The Palm Beach Post from West Palm Beach, Florida on November 16, 1968 · Page 3
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The Palm Beach Post from West Palm Beach, Florida · Page 3

West Palm Beach, Florida
Issue Date:
Saturday, November 16, 1968
Page 3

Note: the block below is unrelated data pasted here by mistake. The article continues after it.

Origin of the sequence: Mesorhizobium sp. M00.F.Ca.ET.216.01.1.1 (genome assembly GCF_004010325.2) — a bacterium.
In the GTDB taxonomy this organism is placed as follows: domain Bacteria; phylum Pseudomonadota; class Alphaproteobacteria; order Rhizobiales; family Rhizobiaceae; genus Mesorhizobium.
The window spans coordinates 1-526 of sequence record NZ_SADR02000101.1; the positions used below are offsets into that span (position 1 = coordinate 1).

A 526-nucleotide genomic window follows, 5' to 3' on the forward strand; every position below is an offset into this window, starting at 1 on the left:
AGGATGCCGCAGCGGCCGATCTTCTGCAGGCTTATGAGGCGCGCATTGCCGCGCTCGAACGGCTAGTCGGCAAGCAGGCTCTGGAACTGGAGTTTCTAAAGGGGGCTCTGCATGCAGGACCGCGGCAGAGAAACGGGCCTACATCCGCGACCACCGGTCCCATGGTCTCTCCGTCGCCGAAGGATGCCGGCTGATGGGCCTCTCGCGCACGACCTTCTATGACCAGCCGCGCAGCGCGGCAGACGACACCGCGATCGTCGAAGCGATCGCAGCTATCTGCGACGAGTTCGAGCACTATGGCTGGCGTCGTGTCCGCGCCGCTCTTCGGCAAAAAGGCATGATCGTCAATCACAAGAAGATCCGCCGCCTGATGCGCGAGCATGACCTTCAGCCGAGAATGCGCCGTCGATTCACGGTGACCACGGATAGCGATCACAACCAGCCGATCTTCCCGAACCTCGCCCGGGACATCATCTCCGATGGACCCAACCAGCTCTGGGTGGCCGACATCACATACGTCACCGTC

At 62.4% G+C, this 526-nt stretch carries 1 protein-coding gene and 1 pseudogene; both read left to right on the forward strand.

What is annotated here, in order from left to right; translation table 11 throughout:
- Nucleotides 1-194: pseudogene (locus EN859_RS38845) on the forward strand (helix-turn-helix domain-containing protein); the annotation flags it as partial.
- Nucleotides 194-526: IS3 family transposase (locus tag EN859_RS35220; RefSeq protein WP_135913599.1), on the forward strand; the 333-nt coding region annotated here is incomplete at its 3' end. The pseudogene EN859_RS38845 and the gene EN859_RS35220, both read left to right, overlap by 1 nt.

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' f s . Rusk Links Yugoslavia, Austria To NATO's Security Interests Palm Beach Post-Times, Saturday, Nov. 16, 1968 3 Jurors: Bosch 8 Others Guilty jor federal court trail this year in which U.S. authorities won convictions against Cuban exiles for violations of federal laws. AM I ill hl !KT . V .'"ft f f. v ia v l xi.y - r " r ! ,. V f ; : 1 r !.. im- it. i.i i nifc .. A and Italian sources. This was that the consequences of a Soviet attack in Rumania would be more serious than those arising from the invasion and occupation of Czechoslovakia. The reference to Yugoslavia and Austria was considered by other NATO ministers as indi-caling U.S. concern over the fate of what are called Europe's "gray countries." Sotne, like Austria and Finland, are neutral. Others, like Yugoslavia, are uncommitted, (ieographically all would lie in the path of any Soviet campaign to strengthen Moscow's hegemony in areas thought to affect Soviet security. Michael Stewart, British foreign secretary, who also addressed the NATO foreign ministers, echoed Rusk when he asked NATO to deter further action by the Soviet Union against its own allies or neutral or uncommitted countries. He hoped NATO would send an unmistakable signal to Moscow that any further action would arouse grave concern and lead to unpredictable consequences. With one exception that ol French Foreign Minister nuclear disarmament and on an anti-ballistic missiles system. At the moment, the secretary of state told the council, it is impossible to say when the U.S. will consider it feasible to proceed, but when it does the administration of the day will keep the NATO allies informed. The Soviet Union, Rusk said, should not assume it can escape scot free from Czechoslovakia and western reaction may prompt modification of Moscow's attitude. The original briefing did not include any reference to Rusk's statement about Yugoslavia and Austria and NATO's security interest. This was admitted only after other ministers at the meeting had mentioned it in discussions with correspondents and after the briefing officers had passed on his comments to reporters from those countries. The secretary of state heard praise from other ministers for his continued interest and support of NATO while he has been in office since llltil. He responded by inviting the council to hold its spring meeting in Washington. This will be the 20th anniversary of the establishment of the alliance. The meeting will probably be held in Mav. Michael Debre the tenor of the speeches by foreign ministers was toward a more resolute attitude to Soviet policy, as it was demonstrated in Czechoslovakia, and away from detente. Debre told the foreign ministers, sitting as the North Atlantic Council, that NATO must serve as the base for attempt to reach a detente with the Soviet Union and that the alternative to better Fast-West relations was the continuation of the cold war. The French foreign minister discounted the importance of Czechoslovakia. In his semantic deescalation, the invasion and occupation of that country by 600, (Ml communist troops became "the Prague coup" and he insisted that the Soviet doctrine justifying that move was now new. This doctrine is that the Soviet Union has the right, indeed the duty, to intervene when the communist system is endangered. "The Soviet Union does not want to move all the way at present toward a detente," he said. In what one diplomat described as "masterly understatement," Debre said Moscow still wants to move some distance in that direction. Rusk told the council it was right for the U.S. after Czechoslovakia to slow progress toward accommodation with the Soviet Union in the fields of I ( ' l N V . Tlmi" N s Scr ii r BRUSSKI.S Secretary of Slate Dean Husk said Friday that Yugoslavia and Austria wore clearly related to the security interests of the North Atlantic Alliance. His com men! was interpreted as a warning to the Soviet I'nion against further adventures in central and eastern Kuropo. United States sources denied Rusk had made another statement attributed to him by West (ierman, Dutch, Belgian Call us for i TERMITE ! jhrCOHTROL yfi- GET RID OF . termites household insects i PATIO, LAWN i GARDEN 1 PESTS J Rh.Sl I TS (A H I I h.1.1) I PALM BEACH EXTERMINATING SERVICE INC. 1913 S.DIXIE PH. 833-0808 J I Ilii: AM 01 IK AN (SIB GETY8U, 7:00 OUTSTANDING STUDENTS Rick Goldrn, son of Mrs. Donald Golden, 4219 Winchester Lane, and Karen Held, daughter of Mr. and Mrs. Donald V. Held of 119 Fontana Drive, have been selected as the November Students of the Month by the South West Palm Beach Exchange Club. Both are seniors at Forest Hill High School and members of the National Honor Society. t jf&8K 1 Ml Pfvl Reprisal Han BONN iL'I'l) West (ier-man officials said Friday they hail banned a recent concert tour by the Warsaw National Orchestra in reprisal for the Sov iet led invasion ol Czechoslovakia, in which Roland Wounds Students NEW DELHI lUPH A policeman besieged by angry students fired into their midst Thursday and wounded two, authorities said Friday. The students were demonstrating for lower tuition fees and better living accommodations at school. mm NEED NEW FLOORS? call GRIFFIN FLOORING COMPANY Scuthern Blvd. at Lake Ave. 832-7561 Free Estimates TONIGHT MIAMI tUPIi A federal jury Friday found Dr. Orlando Bosch, alleged "Cuban power" terrorist leader, and eight other anti-Castro exiles including one woman guilty of conspiring to blow up foreign ships trading with Communist Cuba. Judge William O. Mehrtens deferred imposing sentences until background investigations of each defendant are completed. The eight men heard the verdict in stunned silence but Miss Aimee Miranda Cruz sobbed w hen the jury's findings were pronounc ed in the heavily-guarded courtroom. Bosch, a 12-ycar old Cuban baby doctor who has long been one of the most militant Cuban exile leaders, faces a possible maximum sentence of '.'Ii years in prison, a (inc. or both. He was convicted or, all live counts in the original tederal grand jury indictment against him. The jury look only three hours to reach its verdict on all nine exiles. Bosch and two others liarbaro Halan (larcia and .lose Diaz Morcjon also were found guilty ot tiring a reeoilless lille at the Polish Irrighter S.S. I'olanua when she was docked here las! Sept. Hi. A projectile Ii om the ue.ip on put an eight inch dent in the freighter's hull but did no otl: er damage. The government ch ii'ged that Bosch was the m slcrious "Krnesto," supposed leader ol the clandestine "Cuban power" movement which has claimed responsibility tor dozens of bombings in Miami and other cities across the nation. Bosch denied the accusation during the trial, w hich began Nov. a. He said a short, dark, muscular man named Pablo Vega was really "Krnesto." but gave no other details about him. Bosch, lialati (laicia, Diaz Morcjon and a fourth delen oant, Andres ( iotizalez I .onz.i lez. were letuined to theii Dade County jail cells still un-dei Iv'jO.UOii bond. The five others, at liberty on much lower bonds, were per milted by Mehrtens to remain at liberty until sentencing, lie-sides Miss Cruz i hey are: Mai co Rodriguez Barnes, Jorge I. uis (iutierrez I'lla. Paulino (iutierrez, and Jesus i Dominguez lienilez. j The trial was the third ma- US" I .'. Kniinoro i:ij:ti;h Nothing Id Ipiiv, yuu do nol have to lie presenl l() win. A drawing held on Sitlurd.iy Nov. I( al p. in. Ael now. Itepisler At Searslown W INN Dixii; AM) si; ns AVIATION g SERVICE , .. ! ' Maxcy's Widow To Get Funds SKBRINi; lAl'i I e Maxey. widow of slain citrus millionaire Charles Von Maxey, and two of her children each will receive about S170.-(XXI from his estate, Circuit Court records revealed Friday. The children are Maryvon, x, and Charles, IS, Maxcy's son by a previous marriage. Settlement ol litigation brought an end to a lawsuit against Mrs. Maxey by I'ecny Maxey, mother of the dead man: I'lizabeth Maxcv. aunt ol both children, anil the Citizen's National Bank of Orlando, co-executor with the widow of the Maxey estate. Last week ,lohn ,J. Sweet, a former Boston bookie, was convicted of first decree murder and sentenced to life imprisonment in the Maxey slay in. A jury found him n ui 1 1 of hiring two Boston thuKs to kill Maxcv in his SebritiK home on Oct.:i,l!i6. The suit afjainst Irene Maxey charged her with having "intentionally and unlawfully, aided and abetted, counseled, hired and otherwise procured, her husband's murder to be committed." The suit asked that she be cut out ot the will. Mrs. Maxcv received immunity from prosecution in the slayinn in trade tor her tesli monv against Sweet at his trial. Court records showed Mrs. Maxey already has collected some $ 150,001) in insurance mo nies and has liquidated some of the estate's assets. Maxcv's estate had been placed at be lueeu IST.l million and SI. 7 million. What's Going On S M l lilt XV WKM1 1'M.M HM H I'lni'd Or-iFii;' li'-wl ltn i n ' unU si. Wi'si I'rilm IS' .n h '!nnni. ilmns. spun si, i. (I h-, rft,- Wrst I'-ttm i,M, , mm huti licpt , Hnw.tni I'.nk AlK ,ind r 1 1 s ( -nii'! v- i m K( I f-: K HI- ( II Suk ,itnl 1 .11 .111 , Np'tnsuH'd lr, rln- hinhiiiii; hind tuiniiiiiiiT ot ifi.-M'uni'Hi i hiif h, ll.trlutii: l.'idkM', (up m V MHihh.V. lush i t H M , 1 1 rhmi: li.nnls ( '(.nsi'st. 1 1 !'ii:h scliu'il hands in rniiipi-h-, l.nt !- icld. V in HUH A It VM ((( tii:niiHtn H.nitin't. s)')iisnrfd h ihi-h ini id. i Ail.trilK I 'mvi'i Mfv Alunsrii As so ( l.itMJti KM ' shidi'tr rWth'l . V i in SI MV MKS I l'l,l HK V if ('xhihit 'if !n .ii .im! an-hnef Ui'f. spnsnrt'd ii'. Iti-' 1' i!m U-m h . h,ip u nt 'hf .ViM-rii .in histiMii' "I An'hi i. . is. !;.llrr. t.Kl.n lfir-uvh l)r 1 In i tr, "t ni d.'ih , r i pT M.ind.i s sfudi'fit Musk ilc '.)'pns'iii'd b !h' I iliti H .irti I in ti t Mush rachcr v As s i.i : Hill. !'( -it.ii ti dt. l-'trif Ai !s J'.iiiidinj.!, I'.iltn Hv.irh hirmii Cwllir.". p in Jack GRANT says During the endless Kleclion Night, mam customers at the Ta boo in Palm Beach were curious about what the Page ( )ne headlines would read like in the newspapers the next morning. The talk finally came around to what would he used it neither Nixon nor Humphrey got the required ;V electoral college voles. ( Iwner .lim Peterson came up with the winner: "This One's on the House." President elect Nixon's vote broke all records in Palm Beach County for a Republican presidential candidate. After the absentee ballots were counted, Nixon wound up with a plurality of 2!l,.'i"il over Vice-President Humphrey. Previously President Eisenhower held that record when he finished ahead ol Adlai Stevenson here in linii by a margin of Jl,lL'"i oles. Nixon won this county over John K. Kennedy in lot.o, l 1 Y luii. ( liiiv Broward and Pinellas Counties gave Nixon a higher pluraliu in the 117 counties of Florida. People who worked in the N ixon headquarters hei e are due much of the credit for the record breaking showing ol the new president. These people are Kuth Thomas and lack ( assidy, county co-chairmen; Kenny Karp, Kill Kurd, l.nri Stark, Vi Irwin, Bud Preseiitl and ( apt. Arthur (iraiihart. And Ann ( as-sadv ol Boca Baton, who was t he u omen's stale chairman for N ixon, ccrtaiiilv did more than her sli ii e. .UlseUoe b.l,!..s llM.llh i ;.r. e lue Humphrey .i m i i gin ol -i .1' i i Miner Friday ill Hi' SelMlo i ace III ihi -. ( eiu! ;. I hi- in ga o :i , 11 ii' '. n'l'ii ies and s Iteiiio I I I ' Ui'illi'C III out I ol eeas' oi .1 -.inn total of :t0 triumphs on' ol ;i; contests on the oun f. ballot . . Sen. -terry Thomas as the Hil I Ii nn i -1 ii Ie.;i la'oi to en i a I ci'i ", o ic ca -l ( im o 1' lioin olu-la D.e.lo tl.l III I if ! I .th- ' Miami loi M;e ,ei niiil lime in a io.. in a le.-.islal I', e eh i lion . . I .oi ai I ' iiioi i ats i an a gom I l,ln In the Nov. 'Mh elei Hon i on ,idei ing 1 1 1 1 L didn't gei an I inancial help 1 1 om then slate exel IHIM- committee. TiieV an- p!enl peeei a' ( ban oian I'at Thomas, Karris l!rjnt and Sen. (.eorge Srnatliers loi ito-n lack o suppoi !. 1 .' iP ( andnlaie , wi - i e aided and abetted I man I i . 1 1 i -. j mil thlil state ' All II t r. e 1 1 1 n i in t 'i -I . . "( Ii in - k " lewell, Demncratic ' audi dale loi county comnii -.sion ei, is nol tin least bit diseoui aged li"iii his loss to Kiih lollllsOII. Jew I II isn't . I t)i I II ' 1. 1 :;r. . up In l.o ' he's going to d 0 r 1 1 1 1 t) o! hi- 'im- din in.: ti'-t ttoi - 'si i 'o mi g; t'.e Itenioci a' . m lie i in,': and 1 ! iflg 0 . i a e ate a 111 l!el image Im; tin pai t , A I'll iiailwav bookmaker Hew the coop, with $:I,IHI ill bets on Humphrey! . . . Kenny Karp has returned to his post as state chiel inspei tor at the Jai M.ii Fronton . . . Thev tell us thai Doyle Holers, In other ol ( unxresKiiian Paul, now owns three Bum's restaurants, located in Vero Beach. Delrav Beai h and TMil So. Dixie. VV. Palm Beach . . . (ieorge Warren, who is si, iled to become the next chairman of the eounlv commission, is (IT years old. Dan (iaynur is favored to be elected vice chairman of the commission . . . Kleanor Heidtman. personality plus wile of Palm Beach County's leading ole getter, Sheriff Bill Heidtman, look ill lung lessons and received her drivers license through the AA Aulo Driving School . . . Reception for Judge and Mrs. Paul T. Ilniiglas tonight at the Holiday Inn, Palm Beach, starting at ft. Douglas, who easily defeated (iil Brophy by 12,112 votes on Nov. ", enjoys the reputation of being one of the best roun ty judges in the state. I ' v , . I I . i f - ..' new 'KP k iv j I i iir B h"'"a Airws s Starting December, Bahamas Airways takes on a new look ... a new feel. In fact, we're a whole new airline with New Jets - the newest BAC Super One-Elevens. New Frequencies - almost 2,000 seats a day, every day, between Florida and the Bahamas. And, EFFECTIVE DECEMBER 15, jet service starts from Palm Beach International Airport with daily service to Freeport and Nassau, as well as convenient connections to all the enchanting out-islands. New expanded reservation facilities. New Inflight Service everything from free Flamingo Slings (a great new island drink) to fun-time Flamingo Bingo with winners on every flight. New Atmosphere pretty Bahamian girls serve island snacks and drinks while lilting calypso music adds to the warm, friendly island feeling, so that you arrive relaxed and ready for a fun-filled holiday. The Flamingo makes the difference. We've put a big pink bird on our jet... and all the flavor of the islands inside. Bahamas Airways Flamingo Flights... the fun way to the Bahamas. BAHAMAS AIRWAYS FLAG CARRIER OF THE BAHAMAS "h ;1 I t)i f" j I I i 4? J i TIRED OF AIRPLANES THAT DRAG THEIR FEET? Private Pilot? 50 Hours T.T.? READ ON . . . The new Mooney Statesman, with PC Stability System and RETRACTABLE gear is so easy to fly that YOU can check out with NO PREVIOUS RETRACTABLE TIME! Island-Hop, Vacation, or take Business Trips in 170 MPH style and comfort and for less cost than you'd think. CqII 0r better yet, come out and get with Mike or Bill, our instructors for your RETRACTABLE CHECKOUT. $8.00 gets you started. I ri ftnirtM & COMPLETE rmnwHi, . For reservations, see your travel agent or call: 832-7062 AA AUTO DRIVING SCHOOL 820 South Dixie, 833 842? Palm Beach County Park Airport 2633 lantana Rd., lantana. 965-6400